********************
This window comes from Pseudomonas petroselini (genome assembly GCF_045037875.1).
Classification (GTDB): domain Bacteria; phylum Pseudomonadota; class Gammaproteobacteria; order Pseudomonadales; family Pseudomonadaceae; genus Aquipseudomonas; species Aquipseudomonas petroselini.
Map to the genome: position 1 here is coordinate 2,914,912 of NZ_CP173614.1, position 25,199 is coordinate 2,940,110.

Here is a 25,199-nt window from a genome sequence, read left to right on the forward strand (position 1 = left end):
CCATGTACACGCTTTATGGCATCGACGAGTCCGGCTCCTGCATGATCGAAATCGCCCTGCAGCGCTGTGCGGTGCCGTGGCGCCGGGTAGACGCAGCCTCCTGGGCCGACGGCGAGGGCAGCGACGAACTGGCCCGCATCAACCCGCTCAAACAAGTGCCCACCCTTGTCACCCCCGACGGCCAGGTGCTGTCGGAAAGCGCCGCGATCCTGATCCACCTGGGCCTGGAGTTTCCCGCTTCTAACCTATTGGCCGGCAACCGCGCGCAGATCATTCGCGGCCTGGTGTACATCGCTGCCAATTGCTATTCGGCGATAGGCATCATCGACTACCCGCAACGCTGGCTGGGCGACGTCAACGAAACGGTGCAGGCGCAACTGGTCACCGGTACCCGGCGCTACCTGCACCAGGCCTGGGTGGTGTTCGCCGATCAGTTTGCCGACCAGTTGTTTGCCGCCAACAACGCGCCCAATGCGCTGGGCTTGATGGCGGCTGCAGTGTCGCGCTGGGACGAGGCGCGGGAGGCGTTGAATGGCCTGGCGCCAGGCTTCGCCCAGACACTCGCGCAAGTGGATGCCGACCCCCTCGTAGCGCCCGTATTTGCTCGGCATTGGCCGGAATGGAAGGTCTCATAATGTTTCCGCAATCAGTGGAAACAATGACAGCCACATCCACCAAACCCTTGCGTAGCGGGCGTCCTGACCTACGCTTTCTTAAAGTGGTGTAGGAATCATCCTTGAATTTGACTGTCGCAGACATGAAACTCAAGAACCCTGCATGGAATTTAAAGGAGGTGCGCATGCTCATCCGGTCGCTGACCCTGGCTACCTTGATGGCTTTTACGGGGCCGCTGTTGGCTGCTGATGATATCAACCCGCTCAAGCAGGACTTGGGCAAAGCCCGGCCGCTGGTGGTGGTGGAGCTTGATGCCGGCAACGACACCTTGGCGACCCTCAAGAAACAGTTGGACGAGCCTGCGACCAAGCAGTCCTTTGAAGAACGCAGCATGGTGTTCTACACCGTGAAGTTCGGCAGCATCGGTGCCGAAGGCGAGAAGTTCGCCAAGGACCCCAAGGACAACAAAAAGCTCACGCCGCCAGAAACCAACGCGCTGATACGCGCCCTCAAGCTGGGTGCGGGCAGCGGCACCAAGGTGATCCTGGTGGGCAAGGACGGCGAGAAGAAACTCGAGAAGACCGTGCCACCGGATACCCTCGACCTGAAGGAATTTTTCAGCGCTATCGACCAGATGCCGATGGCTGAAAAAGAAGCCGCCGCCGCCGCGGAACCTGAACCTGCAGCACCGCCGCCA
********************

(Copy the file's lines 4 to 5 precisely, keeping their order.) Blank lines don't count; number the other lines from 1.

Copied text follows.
Here is a 25,199-nt window from a genome sequence, read left to right on the forward strand (position 1 = left end):
CCATGTACACGCTTTATGGCATCGACGAGTCCGGCTCCTGCATGATCGAAATCGCCCTGCAGCGCTGTGCGGTGCCGTGGCGCCGGGTAGACGCAGCCTCCTGGGCCGACGGCGAGGGCAGCGACGAACTGGCCCGCATCAACCCGCTCAAACAAGTGCCCACCCTTGTCACCCCCGACGGCCAGGTGCTGTCGGAAAGCGCCGCGATCCTGATCCACCTGGGCCTGGAGTTTCCCGCTTCTAACCTATTGGCCGGCAACCGCGCGCAGATCATTCGCGGCCTGGTGTACATCGCTGCCAATTGCTATTCGGCGATAGGCATCATCGACTACCCGCAACGCTGGCTGGGCGACGTCAACGAAACGGTGCAGGCGCAACTGGTCACCGGTACCCGGCGCTACCTGCACCAGGCCTGGGTGGTGTTCGCCGATCAGTTTGCCGACCAGTTGTTTGCCGCCAACAACGCGCCCAATGCGCTGGGCTTGATGGCGGCTGCAGTGTCGCGCTGGGACGAGGCGCGGGAGGCGTTGAATGGCCTGGCGCCAGGCTTCGCCCAGACACTCGCGCAAGTGGATGCCGACCCCCTCGTAGCGCCCGTATTTGCTCGGCATTGGCCGGAATGGAAGGTCTCATAATGTTTCCGCAATCAGTGGAAACAATGACAGCCACATCCACCAAACCCTTGCGTAGCGGGCGTCCTGACCTACGCTTTCTTAAAGTGGTGTAGGAATCATCCTTGAATTTGACTGTCGCAGACATGAAACTCAAGAACCCTGCATGGAATTTAAAGGAGGTGCGCATGCTCATCCGGTCGCTGACCCTGGCTACCTTGATGGCTTTTACGGGGCCGCTGTTGGCTGCTGATGATATCAACCCGCTCAAGCAGGACTTGGGCAAAGCCCGGCCGCTGGTGGTGGTGGAGCTTGATGCCGGCAACGACACCTTGGCGACCCTCAAGAAACAGTTGGACGAGCCTGCGACCAAGCAGTCCTTTGAAGAACGCAGCATGGTGTTCTACACCGTGAAGTTCGGCAGCATCGGTGCCGAAGGCGAGAAGTTCGCCAAGGACCCCAAGGACAACAAAAAGCTCACGCCGCCAGAAACCAACGCGCTGATACGCGCCCTCAAGCTGGGTGCGGGCAGCGGCACCAAGGTGATCCTGGTGGGCAAGGACGGCGAGAAGAAACTCGAGAAGACCGTGCCACCGGATACCCTCGACCTGAAGGAATTTTTCAGCGCTATCGACCAGATGCCGATGGCTGAAAAAGAAGCCGCCGCCGCCGCGGAACCTGAACCTGCAGCACCGCCGCCA